THE COLDEST SUMMER - three true stories about refugees
In Athens, on 13 to 14 February took place a meeting of solidarity groups of people, collectives, activists and autonomous people, from all over Greece, working on the refugee crisis. In this meeting, I found a copy of “The coldest summer” (Το πιο κρύο καλοκαίρι, Τρεις πραγματικές ιστορίες προσφύγων), an illustrated edition of the Rosa Luxemburg Foundation. In the cover image, there is a beach in Lesvos island, in Greece, full of red lifejackets and a plastic sea boat with refugees, that just arrived from Turkey.
“The coldest summer” edition documents the difficulties encountered by Syrian and Afgan refugees, on their journey to Europe. The illustrations were made by Dimitra Adamopoulou Thanasis Peter and George Tragaki, based on interviews with refugees, presenting briefly the conditions that they experienced in their countries, the trafficking risks, their difficulties to cross the Aegean sea, in Greece (as refugees call it “The great river”) and the brutal treatment by the European authorities, especially in Hungary that closed their borders and slamming the door on thousands of refugees and the bureaucracy nightmare in Greece, Germany etc).
The three stories manage to motivate emotionally the reader to be supportive of the refugees. It includes valuable information about their journey and the restriction on their movement. However, the stories presented briefly. For this reason, there are many generalisations and simplifications. A typical example is that through the storytelling there is no mention of the fact that the solidarity movement for refugees which take place in Europe is also politicised and not just a charity action.
In addition, “The coldest Summer” issue includes an interesting articles by Michalis Panagiotakis, that is called “10 points for the geopolitical situation of the refugee crisis” It refers to the causes of the refugee crisis, mentioning the continued destabilisation of the Middle East by the continuous interventionism of USA (I would like to add also the European Union) and the bombing operations against them.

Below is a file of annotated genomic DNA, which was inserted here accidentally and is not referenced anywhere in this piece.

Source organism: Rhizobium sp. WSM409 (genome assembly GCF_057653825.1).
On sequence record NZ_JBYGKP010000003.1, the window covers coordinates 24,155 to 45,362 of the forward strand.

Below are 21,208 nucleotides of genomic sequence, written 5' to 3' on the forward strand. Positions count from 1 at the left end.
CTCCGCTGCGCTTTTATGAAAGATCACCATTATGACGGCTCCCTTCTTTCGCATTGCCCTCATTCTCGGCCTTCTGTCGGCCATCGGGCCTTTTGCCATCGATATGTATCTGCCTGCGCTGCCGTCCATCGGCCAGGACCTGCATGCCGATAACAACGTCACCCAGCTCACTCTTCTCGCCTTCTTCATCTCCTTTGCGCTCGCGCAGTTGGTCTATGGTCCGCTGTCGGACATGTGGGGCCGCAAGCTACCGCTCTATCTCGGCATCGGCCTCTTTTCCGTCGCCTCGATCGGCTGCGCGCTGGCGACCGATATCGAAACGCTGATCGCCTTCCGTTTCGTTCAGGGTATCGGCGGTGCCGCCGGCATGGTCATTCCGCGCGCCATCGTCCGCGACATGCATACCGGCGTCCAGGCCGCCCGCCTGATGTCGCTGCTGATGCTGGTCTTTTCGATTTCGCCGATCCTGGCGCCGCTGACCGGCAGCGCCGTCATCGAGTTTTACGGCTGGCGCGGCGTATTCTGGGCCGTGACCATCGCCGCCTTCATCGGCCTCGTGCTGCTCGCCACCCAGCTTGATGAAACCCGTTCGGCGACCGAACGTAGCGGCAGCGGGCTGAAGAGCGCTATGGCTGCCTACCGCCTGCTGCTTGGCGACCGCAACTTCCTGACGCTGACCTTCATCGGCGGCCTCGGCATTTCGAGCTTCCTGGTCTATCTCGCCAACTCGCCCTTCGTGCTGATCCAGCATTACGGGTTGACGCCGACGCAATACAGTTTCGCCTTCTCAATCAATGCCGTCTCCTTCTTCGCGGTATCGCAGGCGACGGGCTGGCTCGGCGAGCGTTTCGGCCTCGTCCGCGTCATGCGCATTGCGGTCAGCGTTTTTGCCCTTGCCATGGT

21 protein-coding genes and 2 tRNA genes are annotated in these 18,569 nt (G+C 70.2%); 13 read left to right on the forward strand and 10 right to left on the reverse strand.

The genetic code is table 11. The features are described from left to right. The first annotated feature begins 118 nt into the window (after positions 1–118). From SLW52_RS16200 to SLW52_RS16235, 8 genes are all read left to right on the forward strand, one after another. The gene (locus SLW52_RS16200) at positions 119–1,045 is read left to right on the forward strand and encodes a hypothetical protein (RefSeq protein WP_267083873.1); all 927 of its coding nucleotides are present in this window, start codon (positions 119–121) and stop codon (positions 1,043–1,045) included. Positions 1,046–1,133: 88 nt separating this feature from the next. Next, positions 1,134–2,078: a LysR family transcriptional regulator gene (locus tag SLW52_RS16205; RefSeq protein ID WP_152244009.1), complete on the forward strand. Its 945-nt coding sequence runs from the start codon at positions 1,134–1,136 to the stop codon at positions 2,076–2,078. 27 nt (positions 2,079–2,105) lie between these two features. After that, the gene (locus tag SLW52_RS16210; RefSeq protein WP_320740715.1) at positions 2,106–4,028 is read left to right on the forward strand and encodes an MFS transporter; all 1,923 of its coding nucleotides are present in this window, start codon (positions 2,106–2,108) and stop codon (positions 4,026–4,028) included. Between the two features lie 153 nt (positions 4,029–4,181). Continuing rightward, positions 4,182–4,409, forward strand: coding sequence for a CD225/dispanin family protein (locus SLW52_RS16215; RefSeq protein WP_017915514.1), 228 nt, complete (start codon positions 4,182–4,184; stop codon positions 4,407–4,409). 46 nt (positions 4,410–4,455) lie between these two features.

A second point is about the failure of the “Arab Spring” to establish more democratic regimes. In my opinion, the “Arab Spring” is a rather confused situation, which is open to many interpretations. Eventually, the so-called “democratisation” was used by the Western countries as a pretext for their constant interference, presenting themselves as a Saviour.
Finally, the text mentions the inability of immigrants and refugees be integrated into society, trapping them in a system of “illegality”. The EU do not recognise them equality in terms of both rights and obligations, including those of legal employment. This illegal status makes them vulnerable and easily used by the European governments as a cheap workforce. This is a great truth, which can become even more complicated with the distinction between refugees and economic migrants. What defines who is a refugee and who is an immigrant? Who is an asylum seeker and who is not? Once the war in Syria will finish, the Syrian refugees will still be refugees or they will be just economic migrants, that they will be forced out of EU, pushed back to a country devastated by a war, equipped with our modern weapons?
Read it online:
(Greek language) here
English language here
Taged in: textFebruary 16, 2016 12:04 am